A giant blob of seaweed called theof Florida in the Gulf of Mexico. The mass, pictured in the map below, could be an estimated 13.5 million metric tons in 2023 and is known as sargassum. What is that, and what happens as it reaches the coast?
What is sargassum?
Sargassum is a brown seaweed that floats in large masses, according to NOAA. The seaweed, which is a type of algae, never reaches the floor of the ocean because it has berry-like bubbles called pneumatocysts, which are filled with oxygen and make the mass buoyant.
When the blob of seaweed reaches the shore, another gas comes into play – hydrogen sulfide, according to Florida Health. This is produced as the seaweed rots, and smells like rotten eggs.
Inhaling hydrogen sulfide can make it harder to breathe, especially if you have a breathing condition like asthma. And while it can also irritate your eyes, nose and throat, it is not expected to cause long-term health effects if you encounter it on the beach, because the fresh air can dilute the gas.
What is happening in Florida?
A large amount of sargassum has been found in the Caribbean most years since 2011. The University of Florida's Optical Oceanography Lab began monitoring the sargassum each year, and they say this year, substantial quantities of sargassum in the Caribbean Sea continued to accumulate between January and February, even though it decreased in the Atlantic.
While the 2023 sargassum bloom isn't as large as originally expected, it will still be a major year for the algae and the lab expected it to continue increasing in the Caribbean Sea and Gulf of Mexico in March.
It is expected to travel west from the Caribbean Sea and become a hazard on some beaches in Florida.
NOAA's most recent report about the sargassum showed a high amount of it already on the coast of South Florida and a medium amount on the East Coast between Feb. 14 and 20.
Caribbean islands like Jamaica, Dominican Republic and Puerto Rico also had high to medium amounts around their coast, while the coasts of Anguilla and Barbados appeared to be covered in high amounts of the seaweed. Some parts of South America and Mexico are also being affected.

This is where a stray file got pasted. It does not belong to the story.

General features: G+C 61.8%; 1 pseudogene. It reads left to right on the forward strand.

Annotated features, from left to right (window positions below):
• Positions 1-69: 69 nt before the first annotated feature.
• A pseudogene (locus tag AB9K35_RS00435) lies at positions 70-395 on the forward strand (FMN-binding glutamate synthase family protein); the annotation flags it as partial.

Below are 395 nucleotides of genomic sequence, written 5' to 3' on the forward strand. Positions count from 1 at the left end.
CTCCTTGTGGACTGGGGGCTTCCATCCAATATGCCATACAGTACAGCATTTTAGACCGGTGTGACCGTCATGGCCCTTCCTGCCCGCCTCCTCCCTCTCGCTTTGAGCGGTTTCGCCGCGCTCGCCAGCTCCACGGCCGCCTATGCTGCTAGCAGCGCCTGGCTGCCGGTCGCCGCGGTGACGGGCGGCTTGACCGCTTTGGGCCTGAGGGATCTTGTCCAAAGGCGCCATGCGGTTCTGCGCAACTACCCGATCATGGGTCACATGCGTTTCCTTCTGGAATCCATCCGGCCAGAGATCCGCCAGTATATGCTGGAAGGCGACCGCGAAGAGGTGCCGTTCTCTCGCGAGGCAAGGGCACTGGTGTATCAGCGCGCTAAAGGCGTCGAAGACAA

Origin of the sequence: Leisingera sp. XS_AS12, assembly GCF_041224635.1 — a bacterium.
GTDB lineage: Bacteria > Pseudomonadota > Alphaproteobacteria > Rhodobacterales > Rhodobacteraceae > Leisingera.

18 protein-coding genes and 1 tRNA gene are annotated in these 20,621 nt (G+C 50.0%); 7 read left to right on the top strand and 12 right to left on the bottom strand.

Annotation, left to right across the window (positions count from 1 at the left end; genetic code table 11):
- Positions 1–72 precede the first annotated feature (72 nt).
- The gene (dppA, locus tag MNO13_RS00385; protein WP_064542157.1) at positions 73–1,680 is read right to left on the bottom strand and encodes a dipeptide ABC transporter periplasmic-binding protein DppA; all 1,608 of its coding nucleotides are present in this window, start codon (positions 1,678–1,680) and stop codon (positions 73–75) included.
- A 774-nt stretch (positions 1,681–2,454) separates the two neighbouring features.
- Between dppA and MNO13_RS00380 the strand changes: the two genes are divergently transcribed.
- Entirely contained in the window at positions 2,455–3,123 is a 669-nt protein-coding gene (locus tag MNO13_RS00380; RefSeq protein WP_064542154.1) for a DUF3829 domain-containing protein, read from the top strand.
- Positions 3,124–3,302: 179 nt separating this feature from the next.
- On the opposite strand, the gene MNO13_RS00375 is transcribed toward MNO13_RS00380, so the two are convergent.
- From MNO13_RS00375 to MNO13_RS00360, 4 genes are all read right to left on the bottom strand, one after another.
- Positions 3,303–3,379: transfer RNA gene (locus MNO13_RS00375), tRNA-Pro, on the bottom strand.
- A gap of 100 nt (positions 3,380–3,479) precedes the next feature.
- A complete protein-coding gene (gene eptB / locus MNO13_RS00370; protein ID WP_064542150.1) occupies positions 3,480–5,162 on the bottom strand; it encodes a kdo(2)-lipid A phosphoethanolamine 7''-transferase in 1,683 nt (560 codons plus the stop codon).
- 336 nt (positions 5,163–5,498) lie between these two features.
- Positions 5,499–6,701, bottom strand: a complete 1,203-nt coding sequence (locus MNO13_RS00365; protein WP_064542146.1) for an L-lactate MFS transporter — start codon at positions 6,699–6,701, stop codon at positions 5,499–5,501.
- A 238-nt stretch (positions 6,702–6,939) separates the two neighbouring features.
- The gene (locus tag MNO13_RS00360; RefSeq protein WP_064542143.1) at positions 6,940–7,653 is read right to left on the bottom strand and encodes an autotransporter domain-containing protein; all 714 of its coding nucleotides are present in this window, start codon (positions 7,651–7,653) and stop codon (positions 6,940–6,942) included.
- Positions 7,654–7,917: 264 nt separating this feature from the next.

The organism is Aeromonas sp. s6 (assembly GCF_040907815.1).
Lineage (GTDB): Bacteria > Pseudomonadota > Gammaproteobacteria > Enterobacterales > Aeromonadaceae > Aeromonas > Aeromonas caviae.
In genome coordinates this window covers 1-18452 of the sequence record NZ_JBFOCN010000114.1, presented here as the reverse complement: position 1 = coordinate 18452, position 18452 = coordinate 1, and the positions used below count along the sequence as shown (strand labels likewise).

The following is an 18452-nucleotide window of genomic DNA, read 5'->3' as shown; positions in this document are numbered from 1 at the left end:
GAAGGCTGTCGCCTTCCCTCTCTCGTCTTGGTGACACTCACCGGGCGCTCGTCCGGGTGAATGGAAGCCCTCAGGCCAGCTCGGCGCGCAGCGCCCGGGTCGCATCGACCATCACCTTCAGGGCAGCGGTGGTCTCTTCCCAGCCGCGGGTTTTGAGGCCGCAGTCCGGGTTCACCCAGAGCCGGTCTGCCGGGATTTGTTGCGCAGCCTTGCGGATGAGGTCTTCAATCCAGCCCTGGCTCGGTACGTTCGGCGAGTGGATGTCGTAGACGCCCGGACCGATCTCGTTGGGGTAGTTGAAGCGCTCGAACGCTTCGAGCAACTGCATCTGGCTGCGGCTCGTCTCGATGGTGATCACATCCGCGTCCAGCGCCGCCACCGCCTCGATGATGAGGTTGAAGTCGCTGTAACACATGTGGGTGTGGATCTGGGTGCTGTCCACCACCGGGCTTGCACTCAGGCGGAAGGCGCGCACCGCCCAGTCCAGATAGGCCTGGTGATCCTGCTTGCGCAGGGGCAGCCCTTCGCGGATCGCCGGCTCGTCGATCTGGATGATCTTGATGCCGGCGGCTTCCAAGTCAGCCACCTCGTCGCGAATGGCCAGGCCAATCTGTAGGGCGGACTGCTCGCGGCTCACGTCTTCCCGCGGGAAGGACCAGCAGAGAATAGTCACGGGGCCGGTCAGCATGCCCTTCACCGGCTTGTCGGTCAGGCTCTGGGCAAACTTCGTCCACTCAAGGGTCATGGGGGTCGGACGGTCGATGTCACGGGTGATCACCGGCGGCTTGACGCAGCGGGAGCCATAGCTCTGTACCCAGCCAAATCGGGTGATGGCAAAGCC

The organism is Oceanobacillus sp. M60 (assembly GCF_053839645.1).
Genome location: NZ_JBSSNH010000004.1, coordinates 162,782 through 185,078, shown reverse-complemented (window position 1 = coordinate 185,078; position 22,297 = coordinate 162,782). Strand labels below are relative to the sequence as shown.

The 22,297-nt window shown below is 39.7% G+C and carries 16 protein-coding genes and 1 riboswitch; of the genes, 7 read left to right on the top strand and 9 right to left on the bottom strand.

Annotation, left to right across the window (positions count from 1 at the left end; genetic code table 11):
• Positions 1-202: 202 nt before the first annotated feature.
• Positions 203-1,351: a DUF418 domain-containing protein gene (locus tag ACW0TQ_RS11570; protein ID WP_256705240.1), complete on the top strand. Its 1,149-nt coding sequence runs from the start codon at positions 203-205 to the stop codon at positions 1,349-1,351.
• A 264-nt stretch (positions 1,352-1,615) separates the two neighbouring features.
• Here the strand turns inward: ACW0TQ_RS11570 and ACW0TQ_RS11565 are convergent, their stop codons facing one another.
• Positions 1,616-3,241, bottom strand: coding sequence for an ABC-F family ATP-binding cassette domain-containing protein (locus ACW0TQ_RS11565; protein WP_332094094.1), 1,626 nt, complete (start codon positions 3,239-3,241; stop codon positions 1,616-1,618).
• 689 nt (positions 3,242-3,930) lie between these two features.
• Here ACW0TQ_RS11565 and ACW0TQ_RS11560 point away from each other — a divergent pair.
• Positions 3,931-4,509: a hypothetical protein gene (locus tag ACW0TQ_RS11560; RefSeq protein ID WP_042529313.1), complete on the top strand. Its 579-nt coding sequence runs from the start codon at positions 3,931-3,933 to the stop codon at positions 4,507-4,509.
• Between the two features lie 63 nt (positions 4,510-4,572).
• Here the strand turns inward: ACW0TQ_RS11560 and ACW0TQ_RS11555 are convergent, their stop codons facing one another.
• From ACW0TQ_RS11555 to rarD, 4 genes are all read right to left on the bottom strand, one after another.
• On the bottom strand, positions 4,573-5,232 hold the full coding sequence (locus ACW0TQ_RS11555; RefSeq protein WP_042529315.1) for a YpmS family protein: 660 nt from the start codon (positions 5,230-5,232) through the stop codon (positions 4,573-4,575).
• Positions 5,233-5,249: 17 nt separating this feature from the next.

Last year, large amounts of sargassum washed ashore on Florida beaches, such as Miami, in July,
This year, images from Miami Beach show the brownish seaweed already creating a barrier between the sandy beach and the shoreline.
While it may be smelly, it actually helps many migratory sea creatures like turtles, crabs and fish, by providing a habitat, Florida Health says.
How to protect against sargassum
While the seaweed is rumored to cause cancer in humans, it can't, says Florida Health. However, the department does warn against eating it, as it may contain arsenic, cadmium and other heavy metals.
The department says children should always be supervised at the beach and beachgoers should avoid swimming near the seaweed. While touching the seaweed isn't harmful, animals like stinging jellyfish can live within it and hurt swimmers.
The department said people who handle the seaweed should still wear gloves. And those who experience breathing problems should avoid the beach or limit their time there, unless the symptoms stop. Closing the doors and windows of houses near the beach is also helpful.
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